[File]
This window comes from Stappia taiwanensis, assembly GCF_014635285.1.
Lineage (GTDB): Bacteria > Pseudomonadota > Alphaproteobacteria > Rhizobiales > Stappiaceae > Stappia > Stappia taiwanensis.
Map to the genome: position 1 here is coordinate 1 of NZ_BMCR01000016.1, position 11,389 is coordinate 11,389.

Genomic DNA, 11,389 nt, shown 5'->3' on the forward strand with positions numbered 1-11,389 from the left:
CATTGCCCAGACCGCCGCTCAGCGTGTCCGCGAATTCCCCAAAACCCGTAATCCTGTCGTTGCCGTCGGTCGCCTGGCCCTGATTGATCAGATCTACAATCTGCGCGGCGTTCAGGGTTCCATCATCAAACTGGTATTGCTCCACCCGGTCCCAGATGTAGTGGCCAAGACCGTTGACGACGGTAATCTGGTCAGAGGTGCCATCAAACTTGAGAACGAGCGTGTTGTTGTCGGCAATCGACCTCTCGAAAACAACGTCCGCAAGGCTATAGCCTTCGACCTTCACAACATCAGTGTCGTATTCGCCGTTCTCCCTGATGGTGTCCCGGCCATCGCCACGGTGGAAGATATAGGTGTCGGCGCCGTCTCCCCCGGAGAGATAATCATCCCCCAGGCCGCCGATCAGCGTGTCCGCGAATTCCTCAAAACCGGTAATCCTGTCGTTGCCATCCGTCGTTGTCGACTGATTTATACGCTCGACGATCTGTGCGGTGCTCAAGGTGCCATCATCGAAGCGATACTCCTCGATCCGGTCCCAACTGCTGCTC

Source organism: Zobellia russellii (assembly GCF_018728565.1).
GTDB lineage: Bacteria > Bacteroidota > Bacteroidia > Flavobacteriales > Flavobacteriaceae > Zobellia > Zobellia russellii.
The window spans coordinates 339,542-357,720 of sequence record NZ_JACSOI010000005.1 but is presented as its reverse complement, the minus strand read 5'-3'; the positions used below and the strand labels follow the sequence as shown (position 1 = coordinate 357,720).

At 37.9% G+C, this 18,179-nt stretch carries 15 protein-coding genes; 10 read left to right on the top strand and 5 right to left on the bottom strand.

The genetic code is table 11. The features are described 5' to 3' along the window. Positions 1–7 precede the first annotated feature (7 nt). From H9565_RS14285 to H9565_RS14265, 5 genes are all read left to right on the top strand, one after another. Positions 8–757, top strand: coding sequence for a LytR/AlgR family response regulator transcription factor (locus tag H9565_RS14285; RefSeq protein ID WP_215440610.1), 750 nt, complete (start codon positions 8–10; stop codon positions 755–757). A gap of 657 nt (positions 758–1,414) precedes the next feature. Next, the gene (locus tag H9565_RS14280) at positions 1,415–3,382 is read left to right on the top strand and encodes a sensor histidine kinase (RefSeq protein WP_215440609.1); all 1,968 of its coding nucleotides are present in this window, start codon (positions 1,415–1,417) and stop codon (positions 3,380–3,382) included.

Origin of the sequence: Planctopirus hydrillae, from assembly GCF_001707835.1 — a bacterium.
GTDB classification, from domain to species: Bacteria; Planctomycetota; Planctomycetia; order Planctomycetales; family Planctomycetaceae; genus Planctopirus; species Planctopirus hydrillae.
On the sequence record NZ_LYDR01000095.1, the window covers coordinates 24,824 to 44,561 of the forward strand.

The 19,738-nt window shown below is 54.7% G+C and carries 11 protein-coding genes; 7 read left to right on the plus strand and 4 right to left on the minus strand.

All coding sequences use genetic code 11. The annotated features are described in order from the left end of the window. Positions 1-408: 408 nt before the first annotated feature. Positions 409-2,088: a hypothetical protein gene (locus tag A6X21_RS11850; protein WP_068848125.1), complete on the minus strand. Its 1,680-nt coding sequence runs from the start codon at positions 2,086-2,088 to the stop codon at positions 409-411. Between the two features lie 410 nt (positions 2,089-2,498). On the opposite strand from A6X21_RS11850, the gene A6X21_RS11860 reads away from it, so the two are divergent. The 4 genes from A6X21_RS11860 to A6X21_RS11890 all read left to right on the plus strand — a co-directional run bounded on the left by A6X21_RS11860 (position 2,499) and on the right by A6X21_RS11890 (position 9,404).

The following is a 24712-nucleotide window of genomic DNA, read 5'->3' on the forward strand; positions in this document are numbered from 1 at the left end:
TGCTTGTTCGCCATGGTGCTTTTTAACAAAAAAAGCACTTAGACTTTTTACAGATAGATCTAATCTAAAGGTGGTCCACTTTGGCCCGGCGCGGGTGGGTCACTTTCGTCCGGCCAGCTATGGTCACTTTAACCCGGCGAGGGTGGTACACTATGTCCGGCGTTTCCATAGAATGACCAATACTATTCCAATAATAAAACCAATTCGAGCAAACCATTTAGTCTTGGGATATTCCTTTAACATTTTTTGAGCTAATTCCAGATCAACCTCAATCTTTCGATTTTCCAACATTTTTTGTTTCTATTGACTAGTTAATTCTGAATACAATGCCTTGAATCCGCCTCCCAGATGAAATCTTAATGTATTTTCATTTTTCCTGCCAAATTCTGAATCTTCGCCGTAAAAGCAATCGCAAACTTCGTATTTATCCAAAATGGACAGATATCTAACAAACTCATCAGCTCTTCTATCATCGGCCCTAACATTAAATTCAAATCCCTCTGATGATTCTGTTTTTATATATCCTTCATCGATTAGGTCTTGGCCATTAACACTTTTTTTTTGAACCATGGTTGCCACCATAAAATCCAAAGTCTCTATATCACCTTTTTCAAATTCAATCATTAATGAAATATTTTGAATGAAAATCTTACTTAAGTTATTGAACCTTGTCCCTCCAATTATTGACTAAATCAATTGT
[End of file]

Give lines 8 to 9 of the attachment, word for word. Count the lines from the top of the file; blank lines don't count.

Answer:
The window spans coordinates 339,542-357,720 of sequence record NZ_JACSOI010000005.1 but is presented as its reverse complement, the minus strand read 5'-3'; the positions used below and the strand labels follow the sequence as shown (position 1 = coordinate 357,720).

At 37.9% G+C, this 18,179-nt stretch carries 15 protein-coding genes; 10 read left to right on the top strand and 5 right to left on the bottom strand.